Science and religion have always been in something of a conflict. Science seeks to explain the world according to natural laws while religion leaves larger questions as articles of faith. There is some overlap - 40% of AAAS member scientists in their recent survey are also religious - but AAAS covers a broad cross-section of scientists whereas biology is ground zero for a conflict with religion over man as we exist today and how we came to be. So there is less overlap in the life sciences but there have been ongoing attempts to reconcile the two camps, usually with scientists conceding that whatever 'sparked' life has no basis in current data so it is left to philosophy or religion as well.
Results of a survey in Analyses of Social Issues and Public Policy titled "How Much Is Enough? Examining the Public’s Beliefs About Consumption" showed no huge surprise, people think we should consume less, but how the authors interpret the results is.
Yesterday I wrote about
journalist and science blogger Ed Yong's unfortunate run-in with the kind of anachronistic journalism dinosaur that will be extinct one day soon - a PIO who resents blogging.
I'll tell you flat out, I love Public Information Officers - PIOs in journalism parlance. Without them, I would never get anywhere near the good stuff I get to write about. I would much, much rather deal with PIOs directly than through paid clearinghouses like AAAS Eurekalert, which seems to be run by sub-literate pygmies bent on keeping science from being written about. PIOs, on the other hand, love to get more coverage for their researchers without having to bribe AAAS.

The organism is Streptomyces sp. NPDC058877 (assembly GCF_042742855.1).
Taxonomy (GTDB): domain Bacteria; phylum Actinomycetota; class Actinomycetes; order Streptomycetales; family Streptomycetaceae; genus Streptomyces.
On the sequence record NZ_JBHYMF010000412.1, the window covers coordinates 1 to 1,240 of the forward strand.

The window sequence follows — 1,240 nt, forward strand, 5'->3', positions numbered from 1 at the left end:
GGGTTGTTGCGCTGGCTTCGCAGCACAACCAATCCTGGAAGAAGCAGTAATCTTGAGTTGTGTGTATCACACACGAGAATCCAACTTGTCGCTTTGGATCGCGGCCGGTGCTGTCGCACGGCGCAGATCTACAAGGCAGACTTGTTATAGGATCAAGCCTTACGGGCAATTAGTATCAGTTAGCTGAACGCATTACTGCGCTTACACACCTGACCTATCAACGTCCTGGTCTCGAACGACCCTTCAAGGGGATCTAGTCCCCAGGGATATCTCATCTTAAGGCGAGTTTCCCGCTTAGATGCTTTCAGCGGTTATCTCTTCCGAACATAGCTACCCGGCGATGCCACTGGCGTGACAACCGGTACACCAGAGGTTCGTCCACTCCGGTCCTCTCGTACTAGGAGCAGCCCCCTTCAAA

A short while ago, SciFest 2010, the International Science Festival, was held in St. Louis. Making the trip was a group from Jersey Shore, PA and they were invited because a teacher, Slater Harrison, is really good at 'air surfing'.
If you have never seen the term air surfing, it was invented in the 1970s by Dr. Tyler MacCready, a fellow who studied philosophy at Yale and then geology at the University of Wyoming and Monash before becoming famous in amateur aerodynamics for the 'walkalong glider' - which looks like magic to many a young person's eyes, at least the way Harrison and his team of students do it. First, here is a diagram of a walkalong glider. MacCready no longer makes these so you'd have to find it on Ebay or make your own:
One thing you probably know about black holes, no matter how much science you took, is that they have never actually been seen. Instead, the science consensus is that masses that sit at the centers of galaxies like our own Milky Way are presumed to be black holes.
Researchers in Nature Physics say a property of light called orbital angular momentum may be detectable because of a 'twist' in this momentum caused by black holes. And we could detect it, if we just know what to look for.